The Grammarphobia Blog

On sneakers and plimsolls

Q: Why do the British use “plimsolls” for what Americans refer to as “sneakers”?

A: The British generally use “plimsolls” or “plimsoll shoes” for low-tech athletic shoes with canvas uppers and flat rubber soles. They use “trainers” or “training shoes” for more serious athletic footwear.

Americans use “sneakers” broadly for all sorts of athletic shoes: running shoes, tennis shoes, gym shoes, and so on.

However, “sneakers” does appear now and then in searches of the British National Corpus, and “plimsolls” is not unknown to the Corpus of Contemporary American English.

Although “sneakers” is much more common in the US now, an early version of the term, “sneaks,” originated in the UK in the mid-19th century. It referred to noiseless (and presumably sneaky) rubber-soled shoes.

The earliest example for “sneaks” in the Oxford English Dictionary is from Female Life in Prison, an 1862 account by “A Prison Matron,” pseudonym of the British novelist Frederick William Robinson:

“The night-officer is generally accustomed to wear a species of India-rubber shoes or goloshes on her feet. These are termed ‘sneaks’ by the women.”

The next OED citation, which we’ve expanded, is from In Strange Company, an 1883 book by the British journalist James Greenwood about the dark side of English life:

“My guide wore a pair of what, in criminal phraseology, are known as ‘sneaks,’ and are shoes with canvas tops and indiarubber soles.”

The word “sneakers” showed up in the footwear sense a few years later in the US. The earliest example we’ve seen is from the Sept. 2, 1887, issue of the New York Times. A column, “Crisp Sayings” includes this example from the Boston Journal of Education:

“It is only the harassed schoolmaster who can fully appreciate the pertinency of the name boys give to tennis shoes—sneakers.”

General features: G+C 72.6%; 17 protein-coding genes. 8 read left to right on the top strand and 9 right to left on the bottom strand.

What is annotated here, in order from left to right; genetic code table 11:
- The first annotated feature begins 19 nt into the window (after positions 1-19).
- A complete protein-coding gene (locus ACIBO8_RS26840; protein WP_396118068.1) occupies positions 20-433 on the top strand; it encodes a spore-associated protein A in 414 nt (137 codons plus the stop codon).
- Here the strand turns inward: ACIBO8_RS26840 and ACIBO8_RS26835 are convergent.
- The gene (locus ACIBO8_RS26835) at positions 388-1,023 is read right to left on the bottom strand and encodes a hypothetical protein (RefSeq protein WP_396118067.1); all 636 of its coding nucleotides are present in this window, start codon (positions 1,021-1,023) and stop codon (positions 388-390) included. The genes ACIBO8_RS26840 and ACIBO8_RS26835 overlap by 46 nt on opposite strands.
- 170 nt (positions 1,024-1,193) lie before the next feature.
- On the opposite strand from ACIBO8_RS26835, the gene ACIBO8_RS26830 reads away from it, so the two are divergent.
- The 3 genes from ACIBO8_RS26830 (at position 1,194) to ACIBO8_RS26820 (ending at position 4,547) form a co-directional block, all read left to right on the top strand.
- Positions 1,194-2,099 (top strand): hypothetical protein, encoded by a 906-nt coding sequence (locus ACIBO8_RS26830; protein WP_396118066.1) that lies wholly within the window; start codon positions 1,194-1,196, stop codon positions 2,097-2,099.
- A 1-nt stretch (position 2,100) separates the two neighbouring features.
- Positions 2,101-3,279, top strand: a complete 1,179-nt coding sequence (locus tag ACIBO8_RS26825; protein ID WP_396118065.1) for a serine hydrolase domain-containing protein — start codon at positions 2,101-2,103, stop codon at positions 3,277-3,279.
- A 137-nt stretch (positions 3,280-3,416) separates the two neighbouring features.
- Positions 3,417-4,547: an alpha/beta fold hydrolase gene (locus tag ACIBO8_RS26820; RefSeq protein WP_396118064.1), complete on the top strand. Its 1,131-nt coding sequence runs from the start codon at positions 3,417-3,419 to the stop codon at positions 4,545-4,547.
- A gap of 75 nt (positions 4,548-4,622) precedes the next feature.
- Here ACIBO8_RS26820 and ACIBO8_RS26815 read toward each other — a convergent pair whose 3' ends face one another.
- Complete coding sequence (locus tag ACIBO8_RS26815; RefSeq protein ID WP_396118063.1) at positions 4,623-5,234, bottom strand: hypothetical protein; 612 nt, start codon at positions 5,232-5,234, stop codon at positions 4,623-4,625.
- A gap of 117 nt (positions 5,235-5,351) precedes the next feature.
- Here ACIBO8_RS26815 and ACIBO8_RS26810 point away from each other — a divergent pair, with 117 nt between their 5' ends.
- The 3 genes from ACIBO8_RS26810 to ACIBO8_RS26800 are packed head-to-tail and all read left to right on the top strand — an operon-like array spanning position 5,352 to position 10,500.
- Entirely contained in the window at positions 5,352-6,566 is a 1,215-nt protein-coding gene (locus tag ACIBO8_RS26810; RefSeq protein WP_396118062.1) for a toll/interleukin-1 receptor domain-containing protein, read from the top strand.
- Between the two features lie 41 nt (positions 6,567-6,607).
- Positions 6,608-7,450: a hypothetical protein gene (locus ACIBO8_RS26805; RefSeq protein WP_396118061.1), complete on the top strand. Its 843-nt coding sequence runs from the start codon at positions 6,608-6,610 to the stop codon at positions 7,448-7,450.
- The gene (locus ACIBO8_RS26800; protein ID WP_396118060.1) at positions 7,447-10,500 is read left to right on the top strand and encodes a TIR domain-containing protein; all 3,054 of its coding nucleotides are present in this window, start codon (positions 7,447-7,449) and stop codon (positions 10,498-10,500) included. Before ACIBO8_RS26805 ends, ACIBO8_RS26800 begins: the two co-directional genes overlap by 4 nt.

Both “sneaks” and “sneakers” are derived from the verb “sneak,” which the OED defines as to “move, go, walk, etc., in a stealthy or slinking manner; to creep or steal furtively, as if ashamed or afraid to be seen; to slink, skulk.”

The dictionary’s earliest example for the verb is from Shakespeare’s Henry IV, Part 1, believed written in the late 1590s: “Sicke in the worlds regard: wretched and low / A poore vnminded outlaw sneaking home.” (We’ve expanded the citation.)

The OED says “sneak” is of “doubtful origin,” and apparently is not related to the Old English snícan and early Middle English snīken, both meaning to creep or crawl, nor to the Old Norse sníkja, with similarly sneaky senses.

Getting back to your question, the British use of “plimsolls” (sometimes spelled “plimsoles”) for basic athletic shoes showed up in the UK around the same time that “sneakers” appeared in the US.

The first Oxford example is from an Aug. 19, 1885, entry in the Trade Marks Journal, a publication of the British Patent office, now the Intellectual Property Office: ”Universal Plimsoll … Plimsoll Shoes.

Other early examples include a March 24, 1899, advertisement from a shoe and leather journal for “ ‘Plimsoll’ gymnastic and tennis shoes,” and this excerpt from James Joyce’s 1939 novel Finnegans Wake: “Their blankets and materny mufflers and plimsoles.”

The OED says the name of the shoes is apparently derived from “Plimsoll line,” the marking on the hull of a ship that indicates the maximum depth a vessel can safely be submerged when loaded with cargo.

The line itself was named for Samuel Plimsoll (1824-98), a member of Parliament for Derby, who was noted for his work on the Merchant Shipping Act of 1876.

The dictionary cites a 1975 biography of Plimsoll, by George H. Peters, that says a salesman suggested the name for the footwear because the rubber strip between the sole and canvas resembled the Plimsoll line on a ship.

Help support the Grammarphobia Blog with your donation.
And check out our books about the English language.